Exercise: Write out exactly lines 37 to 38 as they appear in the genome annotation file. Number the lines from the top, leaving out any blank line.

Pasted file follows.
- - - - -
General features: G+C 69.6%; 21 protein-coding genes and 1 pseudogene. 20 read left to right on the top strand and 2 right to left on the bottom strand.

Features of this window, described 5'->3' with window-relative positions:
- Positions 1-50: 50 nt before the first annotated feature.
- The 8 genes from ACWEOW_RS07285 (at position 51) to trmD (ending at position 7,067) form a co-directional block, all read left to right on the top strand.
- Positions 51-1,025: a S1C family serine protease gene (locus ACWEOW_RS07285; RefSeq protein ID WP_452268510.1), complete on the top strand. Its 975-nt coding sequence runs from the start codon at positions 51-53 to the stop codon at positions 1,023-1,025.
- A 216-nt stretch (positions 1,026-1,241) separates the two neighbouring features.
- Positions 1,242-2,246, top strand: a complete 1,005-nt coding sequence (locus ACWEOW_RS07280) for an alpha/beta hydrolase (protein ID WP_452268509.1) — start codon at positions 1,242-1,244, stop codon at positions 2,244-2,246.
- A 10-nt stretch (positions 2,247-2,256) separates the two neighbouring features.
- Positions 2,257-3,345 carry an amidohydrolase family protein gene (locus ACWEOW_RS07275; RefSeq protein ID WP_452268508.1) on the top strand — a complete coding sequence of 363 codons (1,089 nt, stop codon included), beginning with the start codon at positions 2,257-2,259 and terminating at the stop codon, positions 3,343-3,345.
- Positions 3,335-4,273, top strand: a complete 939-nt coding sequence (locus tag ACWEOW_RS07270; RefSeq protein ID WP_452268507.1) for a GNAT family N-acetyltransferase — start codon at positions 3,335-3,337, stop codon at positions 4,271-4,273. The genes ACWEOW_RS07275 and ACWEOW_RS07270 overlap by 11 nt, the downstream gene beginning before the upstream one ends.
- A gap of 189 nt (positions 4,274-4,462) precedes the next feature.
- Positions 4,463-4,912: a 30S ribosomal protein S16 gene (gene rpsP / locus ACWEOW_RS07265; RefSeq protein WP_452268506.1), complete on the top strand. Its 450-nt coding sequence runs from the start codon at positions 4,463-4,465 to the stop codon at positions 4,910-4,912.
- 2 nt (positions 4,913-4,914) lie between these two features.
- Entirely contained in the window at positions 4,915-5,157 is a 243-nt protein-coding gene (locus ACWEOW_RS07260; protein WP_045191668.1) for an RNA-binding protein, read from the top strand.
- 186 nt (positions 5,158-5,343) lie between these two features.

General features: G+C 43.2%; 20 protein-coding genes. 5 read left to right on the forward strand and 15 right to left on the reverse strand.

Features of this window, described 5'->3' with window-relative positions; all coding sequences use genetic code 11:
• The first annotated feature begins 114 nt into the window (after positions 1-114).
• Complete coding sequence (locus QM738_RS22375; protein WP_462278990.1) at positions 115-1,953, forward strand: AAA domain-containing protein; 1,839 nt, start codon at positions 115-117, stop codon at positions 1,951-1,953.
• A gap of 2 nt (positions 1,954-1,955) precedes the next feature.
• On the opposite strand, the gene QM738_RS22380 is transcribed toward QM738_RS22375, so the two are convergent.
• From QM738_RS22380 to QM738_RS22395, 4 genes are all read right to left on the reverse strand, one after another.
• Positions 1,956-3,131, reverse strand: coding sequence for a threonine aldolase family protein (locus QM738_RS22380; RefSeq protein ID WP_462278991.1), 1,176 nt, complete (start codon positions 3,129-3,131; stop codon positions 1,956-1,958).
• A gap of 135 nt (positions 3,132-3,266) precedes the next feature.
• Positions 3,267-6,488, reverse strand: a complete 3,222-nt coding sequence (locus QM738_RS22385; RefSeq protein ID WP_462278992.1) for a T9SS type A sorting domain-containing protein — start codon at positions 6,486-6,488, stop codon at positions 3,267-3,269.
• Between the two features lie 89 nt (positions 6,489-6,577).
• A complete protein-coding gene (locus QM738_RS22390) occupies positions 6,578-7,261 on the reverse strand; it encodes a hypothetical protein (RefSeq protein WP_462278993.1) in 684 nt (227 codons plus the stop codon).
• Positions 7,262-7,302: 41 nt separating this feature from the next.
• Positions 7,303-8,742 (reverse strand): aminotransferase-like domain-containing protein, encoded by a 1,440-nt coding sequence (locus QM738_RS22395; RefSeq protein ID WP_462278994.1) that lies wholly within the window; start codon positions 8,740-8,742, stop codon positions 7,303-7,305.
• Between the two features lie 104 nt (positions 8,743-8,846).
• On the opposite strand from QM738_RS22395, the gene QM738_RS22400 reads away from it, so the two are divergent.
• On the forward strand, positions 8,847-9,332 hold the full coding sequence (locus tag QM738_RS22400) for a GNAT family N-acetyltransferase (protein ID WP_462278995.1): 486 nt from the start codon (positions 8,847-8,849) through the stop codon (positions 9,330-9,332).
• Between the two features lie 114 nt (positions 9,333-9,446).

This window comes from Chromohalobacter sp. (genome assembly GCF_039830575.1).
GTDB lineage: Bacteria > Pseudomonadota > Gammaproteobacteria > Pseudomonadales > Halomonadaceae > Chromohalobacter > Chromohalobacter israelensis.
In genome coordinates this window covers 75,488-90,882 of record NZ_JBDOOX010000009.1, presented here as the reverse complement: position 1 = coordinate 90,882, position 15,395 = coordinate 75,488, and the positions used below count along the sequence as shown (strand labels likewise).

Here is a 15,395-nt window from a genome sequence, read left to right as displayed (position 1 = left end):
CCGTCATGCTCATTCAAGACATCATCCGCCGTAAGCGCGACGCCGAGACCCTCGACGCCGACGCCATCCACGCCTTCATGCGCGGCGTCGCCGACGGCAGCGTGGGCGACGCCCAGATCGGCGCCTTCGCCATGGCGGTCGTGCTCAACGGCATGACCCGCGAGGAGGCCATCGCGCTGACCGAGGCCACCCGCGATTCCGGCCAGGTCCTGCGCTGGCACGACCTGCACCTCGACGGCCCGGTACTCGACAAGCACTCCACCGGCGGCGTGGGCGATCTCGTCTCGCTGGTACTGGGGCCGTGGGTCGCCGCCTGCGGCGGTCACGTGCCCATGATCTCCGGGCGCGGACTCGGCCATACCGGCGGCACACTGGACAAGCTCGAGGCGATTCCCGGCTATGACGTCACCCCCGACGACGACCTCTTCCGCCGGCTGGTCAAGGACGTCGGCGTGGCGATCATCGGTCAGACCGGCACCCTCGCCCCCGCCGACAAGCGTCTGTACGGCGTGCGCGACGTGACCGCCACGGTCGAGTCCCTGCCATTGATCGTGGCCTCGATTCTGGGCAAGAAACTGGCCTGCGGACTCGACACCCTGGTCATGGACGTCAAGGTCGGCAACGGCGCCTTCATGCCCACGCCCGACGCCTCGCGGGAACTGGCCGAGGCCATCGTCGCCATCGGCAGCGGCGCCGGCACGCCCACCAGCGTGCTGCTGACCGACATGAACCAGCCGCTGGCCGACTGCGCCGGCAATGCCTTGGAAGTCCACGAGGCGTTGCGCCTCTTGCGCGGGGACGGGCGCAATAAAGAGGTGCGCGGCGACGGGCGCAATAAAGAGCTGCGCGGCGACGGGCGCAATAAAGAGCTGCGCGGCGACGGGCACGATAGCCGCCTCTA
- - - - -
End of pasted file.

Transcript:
Here is a 15,395-nt window from a genome sequence, read left to right as displayed (position 1 = left end):
CCGTCATGCTCATTCAAGACATCATCCGCCGTAAGCGCGACGCCGAGACCCTCGACGCCGACGCCATCCACGCCTTCATGCGCGGCGTCGCCGACGGCAGCGTGGGCGACGCCCAGATCGGCGCCTTCGCCATGGCGGTCGTGCTCAACGGCATGACCCGCGAGGAGGCCATCGCGCTGACCGAGGCCACCCGCGATTCCGGCCAGGTCCTGCGCTGGCACGACCTGCACCTCGACGGCCCGGTACTCGACAAGCACTCCACCGGCGGCGTGGGCGATCTCGTCTCGCTGGTACTGGGGCCGTGGGTCGCCGCCTGCGGCGGTCACGTGCCCATGATCTCCGGGCGCGGACTCGGCCATACCGGCGGCACACTGGACAAGCTCGAGGCGATTCCCGGCTATGACGTCACCCCCGACGACGACCTCTTCCGCCGGCTGGTCAAGGACGTCGGCGTGGCGATCATCGGTCAGACCGGCACCCTCGCCCCCGCCGACAAGCGTCTGTACGGCGTGCGCGACGTGACCGCCACGGTCGAGTCCCTGCCATTGATCGTGGCCTCGATTCTGGGCAAGAAACTGGCCTGCGGACTCGACACCCTGGTCATGGACGTCAAGGTCGGCAACGGCGCCTTCATGCCCACGCCCGACGCCTCGCGGGAACTGGCCGAGGCCATCGTCGCCATCGGCAGCGGCGCCGGCACGCCCACCAGCGTGCTGCTGACCGACATGAACCAGCCGCTGGCCGACTGCGCCGGCAATGCCTTGGAAGTCCACGAGGCGTTGCGCCTCTTGCGCGGGGACGGGCGCAATAAAGAGGTGCGCGGCGACGGGCGCAATAAAGAGCTGCGCGGCGACGGGCGCAATAAAGAGCTGCGCGGCGACGGGCACGATAGCCGCCTCTA